Alberta Cross - The Cockpit 3, Leeds
Gigs should be about having a good time, immersing yourself in the music, letting yourself go, watching the expressions and interaction between the members of the band and the audience... You get the idea. It should most definitely not be about standing cheek-to-jowl in a tightly packed room under a railway arch completely unsuited to the night’s entertainment.
The Cockpit 3 is a great little venue when 30-40 people are in attendance but when it is full to the legal capacity of 100 it is almost unbearable. The stage is about six inches high meaning about 90% of the audience can see nothing but the heads of the people in front of them - and moving about for any kind of view is an impossibility. I am 6ft tall and despite being no more than 12ft from the stage all I could see of the band was the occasional glimpse of some hats. Not great.
It is only fair to say that none of this is the fault of Alberta Cross who put on a stunning performance despite the surroundings. Their debut album Broken Side Of Time is without doubt my favourite album of the year and, as on the CD, tonight’s set opens with a spectacular ‘Song3Three Blues’ which beautifully showcases the powerful yet strangely fragile voice of frontman Petter Ericson Stakee. There have been some who have said that the new songs are too rocky and that the country-tinged debut E.P. The Thief & The Heartbreaker is the superior record. Tonight’s hour-long set provides ample evidence that they can do both full-on rock and acoustic mellowness with equal aplomb. ‘Old Man Chicago’ is a prime example of the latter and grabs at the heartstrings like any good blues song should. As on the album the highlight of the night is a blistering run through of the ‘Broken Side of Time’, a driving guitar led powerhouse that deserves to be on any list of Songs of 2009.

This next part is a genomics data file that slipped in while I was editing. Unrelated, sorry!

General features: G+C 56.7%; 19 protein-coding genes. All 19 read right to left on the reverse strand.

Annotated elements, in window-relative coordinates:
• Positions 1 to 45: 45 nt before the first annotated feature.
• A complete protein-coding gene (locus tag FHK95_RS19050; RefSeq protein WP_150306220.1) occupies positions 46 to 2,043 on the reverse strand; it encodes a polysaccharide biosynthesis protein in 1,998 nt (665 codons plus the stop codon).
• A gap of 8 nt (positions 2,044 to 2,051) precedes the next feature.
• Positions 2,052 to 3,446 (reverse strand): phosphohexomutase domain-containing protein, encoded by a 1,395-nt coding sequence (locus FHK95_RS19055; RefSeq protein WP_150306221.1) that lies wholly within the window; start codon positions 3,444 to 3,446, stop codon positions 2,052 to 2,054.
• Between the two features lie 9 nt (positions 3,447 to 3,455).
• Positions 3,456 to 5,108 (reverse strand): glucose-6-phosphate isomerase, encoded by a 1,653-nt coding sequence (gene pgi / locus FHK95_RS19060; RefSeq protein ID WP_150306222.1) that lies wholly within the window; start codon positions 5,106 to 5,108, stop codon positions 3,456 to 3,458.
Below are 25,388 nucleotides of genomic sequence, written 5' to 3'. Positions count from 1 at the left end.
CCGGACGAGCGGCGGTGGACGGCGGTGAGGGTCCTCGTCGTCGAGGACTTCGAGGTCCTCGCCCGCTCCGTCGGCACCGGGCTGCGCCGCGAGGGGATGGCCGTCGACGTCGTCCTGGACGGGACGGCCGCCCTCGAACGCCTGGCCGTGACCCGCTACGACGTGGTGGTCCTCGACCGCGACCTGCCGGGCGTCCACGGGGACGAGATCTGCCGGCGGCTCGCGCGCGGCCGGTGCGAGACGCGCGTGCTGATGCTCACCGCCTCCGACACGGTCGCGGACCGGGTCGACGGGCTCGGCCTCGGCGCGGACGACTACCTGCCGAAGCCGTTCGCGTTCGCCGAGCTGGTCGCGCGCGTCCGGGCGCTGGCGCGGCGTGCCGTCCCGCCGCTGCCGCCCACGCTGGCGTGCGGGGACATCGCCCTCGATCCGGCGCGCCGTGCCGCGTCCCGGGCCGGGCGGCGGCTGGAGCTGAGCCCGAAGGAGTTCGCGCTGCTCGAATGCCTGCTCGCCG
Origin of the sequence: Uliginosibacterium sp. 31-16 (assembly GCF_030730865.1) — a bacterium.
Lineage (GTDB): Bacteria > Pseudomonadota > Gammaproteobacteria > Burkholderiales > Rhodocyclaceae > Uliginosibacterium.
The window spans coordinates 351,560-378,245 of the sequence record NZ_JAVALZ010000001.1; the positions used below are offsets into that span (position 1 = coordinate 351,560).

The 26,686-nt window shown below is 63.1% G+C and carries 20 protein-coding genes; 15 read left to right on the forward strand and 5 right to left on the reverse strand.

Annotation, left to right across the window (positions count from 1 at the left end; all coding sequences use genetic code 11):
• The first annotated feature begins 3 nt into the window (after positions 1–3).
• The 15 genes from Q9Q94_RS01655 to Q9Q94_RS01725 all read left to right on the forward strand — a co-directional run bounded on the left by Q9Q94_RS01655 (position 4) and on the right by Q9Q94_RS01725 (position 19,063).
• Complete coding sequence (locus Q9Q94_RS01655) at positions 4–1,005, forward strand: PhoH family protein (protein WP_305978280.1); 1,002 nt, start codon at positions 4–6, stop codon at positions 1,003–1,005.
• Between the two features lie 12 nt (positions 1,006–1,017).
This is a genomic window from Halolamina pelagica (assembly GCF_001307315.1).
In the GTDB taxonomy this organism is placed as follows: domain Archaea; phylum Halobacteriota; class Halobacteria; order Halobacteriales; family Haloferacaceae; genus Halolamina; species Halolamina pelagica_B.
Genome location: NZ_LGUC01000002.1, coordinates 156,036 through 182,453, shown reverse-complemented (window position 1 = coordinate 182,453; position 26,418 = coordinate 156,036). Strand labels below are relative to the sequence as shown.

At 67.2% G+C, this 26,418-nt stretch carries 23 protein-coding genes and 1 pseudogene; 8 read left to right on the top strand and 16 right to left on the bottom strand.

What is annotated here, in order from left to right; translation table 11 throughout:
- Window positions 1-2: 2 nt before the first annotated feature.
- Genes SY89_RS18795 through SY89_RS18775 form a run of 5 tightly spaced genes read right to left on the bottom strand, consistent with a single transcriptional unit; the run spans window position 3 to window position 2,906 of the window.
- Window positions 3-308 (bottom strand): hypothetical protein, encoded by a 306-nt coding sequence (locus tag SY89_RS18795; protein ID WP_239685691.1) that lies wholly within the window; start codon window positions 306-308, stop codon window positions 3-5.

The languid, and almost shogazey, epic ‘Rise from the Shadows’ relaxes the crowd before the onslaught of the heavy organ led ‘ATX ‘which is even better live than on record - a pretty impressive feat. The dulcet tones of the harmonica are prevalent in first encore, the lovely ‘Lucy Rider’ and this leads us to the slow burning finale of ‘City Walls’, a perfect way to end the night.
It is the great credit of Alberta Cross that the strength and power of this performance meant that very few of the audience took the easy option of decamping to the downstairs bar. Bigger venues, bigger crowds and, crucially, higher stages surely await in 2010. I will be there, as will most of those in attendance tonight. Come join us.